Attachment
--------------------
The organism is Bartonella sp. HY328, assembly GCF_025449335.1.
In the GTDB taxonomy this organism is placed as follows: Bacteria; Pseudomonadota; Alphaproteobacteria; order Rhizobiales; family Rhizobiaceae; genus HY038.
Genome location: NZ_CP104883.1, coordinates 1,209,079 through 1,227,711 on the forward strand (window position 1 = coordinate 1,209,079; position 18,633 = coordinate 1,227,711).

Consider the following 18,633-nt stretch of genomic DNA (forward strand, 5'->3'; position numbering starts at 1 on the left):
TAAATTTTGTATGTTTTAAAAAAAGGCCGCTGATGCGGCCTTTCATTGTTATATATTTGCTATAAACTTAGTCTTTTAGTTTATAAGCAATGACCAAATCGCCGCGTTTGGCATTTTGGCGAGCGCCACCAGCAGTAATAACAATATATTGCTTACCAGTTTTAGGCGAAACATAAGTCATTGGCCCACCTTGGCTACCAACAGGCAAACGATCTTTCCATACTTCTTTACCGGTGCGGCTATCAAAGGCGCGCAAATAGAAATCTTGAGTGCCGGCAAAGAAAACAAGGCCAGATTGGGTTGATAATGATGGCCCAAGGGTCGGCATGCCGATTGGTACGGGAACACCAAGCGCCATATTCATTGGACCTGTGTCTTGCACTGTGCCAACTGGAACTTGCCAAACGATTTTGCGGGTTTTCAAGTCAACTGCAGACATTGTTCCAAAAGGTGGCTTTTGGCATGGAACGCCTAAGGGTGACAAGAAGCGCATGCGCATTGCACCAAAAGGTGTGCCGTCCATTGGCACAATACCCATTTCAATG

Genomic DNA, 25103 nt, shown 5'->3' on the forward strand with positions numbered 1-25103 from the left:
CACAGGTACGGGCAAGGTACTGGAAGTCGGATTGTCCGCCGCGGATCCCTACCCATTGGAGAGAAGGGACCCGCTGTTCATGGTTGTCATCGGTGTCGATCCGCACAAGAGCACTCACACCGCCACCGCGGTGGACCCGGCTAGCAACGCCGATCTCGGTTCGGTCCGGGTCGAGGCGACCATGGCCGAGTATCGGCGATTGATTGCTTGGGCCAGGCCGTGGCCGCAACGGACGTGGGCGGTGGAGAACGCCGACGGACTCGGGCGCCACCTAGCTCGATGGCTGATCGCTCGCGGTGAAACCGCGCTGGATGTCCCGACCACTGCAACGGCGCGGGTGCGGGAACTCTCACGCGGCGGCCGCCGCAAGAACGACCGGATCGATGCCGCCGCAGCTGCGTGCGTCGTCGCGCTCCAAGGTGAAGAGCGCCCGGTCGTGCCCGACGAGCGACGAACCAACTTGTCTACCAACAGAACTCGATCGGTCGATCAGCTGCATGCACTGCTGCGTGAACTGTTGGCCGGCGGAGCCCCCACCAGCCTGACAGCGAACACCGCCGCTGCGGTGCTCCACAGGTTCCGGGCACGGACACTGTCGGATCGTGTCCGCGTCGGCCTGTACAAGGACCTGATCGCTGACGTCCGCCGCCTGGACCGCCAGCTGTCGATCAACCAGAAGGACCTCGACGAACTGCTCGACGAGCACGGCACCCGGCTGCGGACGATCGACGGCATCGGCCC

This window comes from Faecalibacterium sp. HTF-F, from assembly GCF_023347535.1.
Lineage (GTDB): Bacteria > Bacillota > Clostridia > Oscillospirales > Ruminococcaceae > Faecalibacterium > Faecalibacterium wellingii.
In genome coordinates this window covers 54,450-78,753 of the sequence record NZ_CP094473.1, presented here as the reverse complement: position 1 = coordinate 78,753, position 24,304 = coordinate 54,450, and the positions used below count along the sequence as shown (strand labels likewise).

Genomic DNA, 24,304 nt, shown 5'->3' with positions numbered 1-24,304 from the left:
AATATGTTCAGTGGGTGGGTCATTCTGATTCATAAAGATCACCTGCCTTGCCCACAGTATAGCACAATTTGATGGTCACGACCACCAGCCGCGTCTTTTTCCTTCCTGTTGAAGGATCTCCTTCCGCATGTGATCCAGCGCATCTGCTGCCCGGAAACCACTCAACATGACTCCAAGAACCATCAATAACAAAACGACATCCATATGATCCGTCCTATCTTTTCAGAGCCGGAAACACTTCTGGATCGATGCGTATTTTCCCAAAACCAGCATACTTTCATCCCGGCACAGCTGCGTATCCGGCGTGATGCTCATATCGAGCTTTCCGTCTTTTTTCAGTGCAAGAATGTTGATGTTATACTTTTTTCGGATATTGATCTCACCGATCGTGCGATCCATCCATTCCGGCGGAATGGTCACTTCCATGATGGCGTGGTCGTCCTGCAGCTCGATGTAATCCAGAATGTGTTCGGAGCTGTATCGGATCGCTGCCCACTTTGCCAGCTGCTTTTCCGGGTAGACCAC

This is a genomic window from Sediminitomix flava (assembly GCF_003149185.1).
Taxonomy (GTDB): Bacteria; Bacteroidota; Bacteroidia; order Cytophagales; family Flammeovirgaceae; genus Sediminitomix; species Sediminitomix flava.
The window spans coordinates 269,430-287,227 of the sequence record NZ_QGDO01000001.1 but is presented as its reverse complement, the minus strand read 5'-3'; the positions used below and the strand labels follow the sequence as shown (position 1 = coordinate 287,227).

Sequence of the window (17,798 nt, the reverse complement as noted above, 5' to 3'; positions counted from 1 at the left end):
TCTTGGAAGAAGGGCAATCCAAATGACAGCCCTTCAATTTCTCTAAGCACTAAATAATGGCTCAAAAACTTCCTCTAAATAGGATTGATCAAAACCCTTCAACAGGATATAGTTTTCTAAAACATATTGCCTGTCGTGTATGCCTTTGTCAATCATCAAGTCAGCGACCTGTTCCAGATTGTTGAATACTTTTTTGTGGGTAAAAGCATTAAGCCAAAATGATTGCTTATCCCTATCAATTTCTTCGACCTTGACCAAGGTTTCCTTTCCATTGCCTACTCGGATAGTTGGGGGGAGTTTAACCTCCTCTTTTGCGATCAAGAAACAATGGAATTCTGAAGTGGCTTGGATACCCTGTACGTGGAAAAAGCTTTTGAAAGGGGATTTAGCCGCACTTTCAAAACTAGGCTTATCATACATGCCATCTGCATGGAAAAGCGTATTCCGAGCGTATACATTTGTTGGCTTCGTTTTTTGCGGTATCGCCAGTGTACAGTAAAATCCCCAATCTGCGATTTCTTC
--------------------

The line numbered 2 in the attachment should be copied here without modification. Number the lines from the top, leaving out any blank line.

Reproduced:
In the GTDB taxonomy this organism is placed as follows: Bacteria; Pseudomonadota; Alphaproteobacteria; order Rhizobiales; family Rhizobiaceae; genus HY038.